Foster Holly

Discussion in 'Landscape Architecture and Design' started by wattsup, Mar 6, 2002.

  1. wattsup

    wattsup LawnSite Member
    Posts: 123

    I have planted hundreds of Foster Holly trees. To my knowledge, I have only had two die. I replaced them with new Foster Holly's before the homeowner complained. However, today the homeowner telephoned and said I was an idiot and refund all of their money for the job. She said everyone knows you must plant a female and a male Foster side by side or they will surely die. I have heard this about some plants/trees, but never any type of holly. Does anyone have a definitive answer to this. Also, the builder payed for the landscaping. He also gave me an extra $500.00 to puchase bigger and better plants (bigger/better than normal), and she wants her money back!
     
  2. Lanelle

    Lanelle LawnSite Bronze Member
    Posts: 1,361

    The lack of a co-ed existance will not sentence your Foster Hollies to death. (Didn't you get this lecture when you were a teen?) In general, hollies are dioecious which means that some hollies have male flowers and some have female flowers and to have a nice berry production, you need a male plant to pollinate the females. Having a healthy shrub is dependent upon environmental and cultural conditions---not the proximity of the opposite sex plant. And no, I didn't interview any hollies to get an opinion on this! If this lady needs concrete proof, take a copy of Dirr's Guide to Woody Landscape Plants. She could also ask the extension agent in your area. It will give the agent a good laugh. Also, doesn't your warranty state the conditions of replacement?

    She almost has enough knowledge to be dangerous.
     
  3. joshua

    joshua LawnSite Bronze Member
    Posts: 1,226

    lanelle, there's 1 problem i just like up Ilex x attenuata 'Fosteri'(this should be underlined) in the dir book and it doesn't say that there should be i male for every 7 females to get nice juicey red fruits( with seeds in the middle). so he really can't show her the dir book. i sent him an email telling him to go to alta vista.com and type in the latin name and it will give him the information he needs to show his customer in writing or yes he could have her call the extensionist in his area. i'll see if i can find it in alta vista.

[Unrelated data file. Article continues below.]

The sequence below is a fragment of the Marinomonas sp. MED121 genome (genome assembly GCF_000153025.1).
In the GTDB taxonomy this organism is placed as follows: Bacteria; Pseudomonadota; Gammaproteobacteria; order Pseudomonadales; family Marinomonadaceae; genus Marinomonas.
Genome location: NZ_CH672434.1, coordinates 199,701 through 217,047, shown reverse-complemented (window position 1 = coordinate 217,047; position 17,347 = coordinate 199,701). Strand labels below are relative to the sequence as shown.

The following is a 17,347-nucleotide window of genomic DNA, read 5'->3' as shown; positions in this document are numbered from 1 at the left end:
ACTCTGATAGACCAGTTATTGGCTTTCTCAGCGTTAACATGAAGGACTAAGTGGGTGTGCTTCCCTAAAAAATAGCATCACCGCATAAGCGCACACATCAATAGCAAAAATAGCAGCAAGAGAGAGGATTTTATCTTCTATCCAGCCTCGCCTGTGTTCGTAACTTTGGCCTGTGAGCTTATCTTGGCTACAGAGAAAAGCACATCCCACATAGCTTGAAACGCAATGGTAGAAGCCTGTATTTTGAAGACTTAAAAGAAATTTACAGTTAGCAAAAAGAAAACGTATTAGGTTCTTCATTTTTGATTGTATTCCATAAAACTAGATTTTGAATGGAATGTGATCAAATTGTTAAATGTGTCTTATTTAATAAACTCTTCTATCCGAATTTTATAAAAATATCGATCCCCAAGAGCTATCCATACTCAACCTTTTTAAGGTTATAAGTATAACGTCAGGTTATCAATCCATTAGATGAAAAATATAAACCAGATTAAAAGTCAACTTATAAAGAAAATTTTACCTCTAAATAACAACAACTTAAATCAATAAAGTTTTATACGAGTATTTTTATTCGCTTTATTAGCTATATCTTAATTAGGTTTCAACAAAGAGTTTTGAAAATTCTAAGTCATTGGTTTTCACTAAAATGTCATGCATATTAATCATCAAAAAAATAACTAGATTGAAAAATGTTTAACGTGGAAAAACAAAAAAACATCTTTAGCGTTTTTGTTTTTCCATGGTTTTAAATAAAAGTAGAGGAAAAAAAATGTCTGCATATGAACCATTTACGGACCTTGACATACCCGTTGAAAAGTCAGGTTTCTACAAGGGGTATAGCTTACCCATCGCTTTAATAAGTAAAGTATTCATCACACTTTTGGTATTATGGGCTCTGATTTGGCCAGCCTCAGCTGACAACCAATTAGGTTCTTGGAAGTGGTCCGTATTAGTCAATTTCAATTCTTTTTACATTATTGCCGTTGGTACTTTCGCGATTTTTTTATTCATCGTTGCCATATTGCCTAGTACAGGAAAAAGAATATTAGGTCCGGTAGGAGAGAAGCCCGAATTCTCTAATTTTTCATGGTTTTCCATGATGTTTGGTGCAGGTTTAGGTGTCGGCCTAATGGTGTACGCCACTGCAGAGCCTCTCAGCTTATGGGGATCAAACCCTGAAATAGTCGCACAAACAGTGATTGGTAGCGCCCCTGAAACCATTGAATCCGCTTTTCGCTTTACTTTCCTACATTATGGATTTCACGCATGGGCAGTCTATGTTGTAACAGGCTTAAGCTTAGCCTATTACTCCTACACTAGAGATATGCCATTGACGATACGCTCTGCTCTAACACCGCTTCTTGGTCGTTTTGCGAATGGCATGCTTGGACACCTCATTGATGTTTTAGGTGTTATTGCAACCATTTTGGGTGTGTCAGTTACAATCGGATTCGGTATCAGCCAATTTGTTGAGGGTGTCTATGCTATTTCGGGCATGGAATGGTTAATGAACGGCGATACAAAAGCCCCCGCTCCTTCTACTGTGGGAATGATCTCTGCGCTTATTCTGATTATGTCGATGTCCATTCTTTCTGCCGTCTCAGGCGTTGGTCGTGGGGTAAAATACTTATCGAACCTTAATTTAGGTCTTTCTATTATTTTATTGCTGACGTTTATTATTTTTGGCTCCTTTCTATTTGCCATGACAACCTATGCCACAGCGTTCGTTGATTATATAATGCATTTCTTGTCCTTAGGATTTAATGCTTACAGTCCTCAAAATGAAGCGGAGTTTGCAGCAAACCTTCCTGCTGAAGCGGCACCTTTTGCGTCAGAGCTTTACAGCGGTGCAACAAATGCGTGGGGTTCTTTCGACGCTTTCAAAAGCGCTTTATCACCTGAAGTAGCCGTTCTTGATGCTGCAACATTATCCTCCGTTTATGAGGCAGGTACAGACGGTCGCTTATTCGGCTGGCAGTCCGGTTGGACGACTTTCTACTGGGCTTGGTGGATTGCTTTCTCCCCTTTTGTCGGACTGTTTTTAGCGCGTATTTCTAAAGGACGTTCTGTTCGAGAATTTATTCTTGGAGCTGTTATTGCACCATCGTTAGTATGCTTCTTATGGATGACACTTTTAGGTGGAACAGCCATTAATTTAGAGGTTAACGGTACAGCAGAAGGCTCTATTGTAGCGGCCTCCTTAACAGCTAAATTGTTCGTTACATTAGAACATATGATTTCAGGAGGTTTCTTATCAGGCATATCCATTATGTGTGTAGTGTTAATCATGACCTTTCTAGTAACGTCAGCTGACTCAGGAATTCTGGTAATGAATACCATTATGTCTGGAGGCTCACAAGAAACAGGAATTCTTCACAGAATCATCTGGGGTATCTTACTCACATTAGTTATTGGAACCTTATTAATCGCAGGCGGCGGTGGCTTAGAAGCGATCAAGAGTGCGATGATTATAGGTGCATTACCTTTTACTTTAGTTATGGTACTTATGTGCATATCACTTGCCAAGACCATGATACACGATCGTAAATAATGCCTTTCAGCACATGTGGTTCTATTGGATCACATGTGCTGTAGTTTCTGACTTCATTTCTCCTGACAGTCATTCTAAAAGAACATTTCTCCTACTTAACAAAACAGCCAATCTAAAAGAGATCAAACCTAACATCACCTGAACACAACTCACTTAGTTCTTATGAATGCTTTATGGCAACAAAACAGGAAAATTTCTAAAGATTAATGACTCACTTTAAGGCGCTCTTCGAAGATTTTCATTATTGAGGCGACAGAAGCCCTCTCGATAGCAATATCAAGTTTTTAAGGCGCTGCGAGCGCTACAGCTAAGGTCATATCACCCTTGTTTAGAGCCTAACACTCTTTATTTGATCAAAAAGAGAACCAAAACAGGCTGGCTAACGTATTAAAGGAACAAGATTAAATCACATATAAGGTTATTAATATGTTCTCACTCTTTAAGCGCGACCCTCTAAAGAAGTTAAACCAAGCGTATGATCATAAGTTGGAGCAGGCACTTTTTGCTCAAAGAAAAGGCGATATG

ok i found it foster #2 is the female & foster #4 is the male. so if this lady wants fruits, you will need a foster # 4 for every 7 of foster # 2 s.

    but that isn't the point expalin to this customer that the hollies will not die, because of her crazy idea. if she doesn't believe you have her call her extensionist and have him or her explain it to her.
     
  4. wattsup

    wattsup LawnSite Member
    Posts: 123

    Thank you very much for all of your help.
     
  5. KerryB

    KerryB LawnSite Senior Member
    Posts: 661

    The only reason to have a male with females is the production of berries.
    I have never had a Foster die from lonleyness.
    Just lack of water lol
     
  6. Russo

    Russo LawnSite Senior Member
    Posts: 287

    I have seen many a Foster lose all of it's leaves just days after planting and then put new growth on just days after that!!! Something about transplant shock with these things related to the time that they are dug. ******I certainly don't think that your customer would care to wait and find out**** but I've asked clients to give them a week or two before I replace them and they've almost always come back. Maybe you can stick 'em in the greenhouse and bring them back to use later on another job so it's not a total loss.

    Also, same stuff about berries goes for China Holly, Needlpoint, Burford and others.

    Good Luck, Landscraper
     
  7. bobbygedd

    bobbygedd LawnSite Fanatic
    from NJ
    Posts: 10,178

    but doesnt the male have to present only within a certain distance to polinate the females? i thought it was like 100 feet or something?
     

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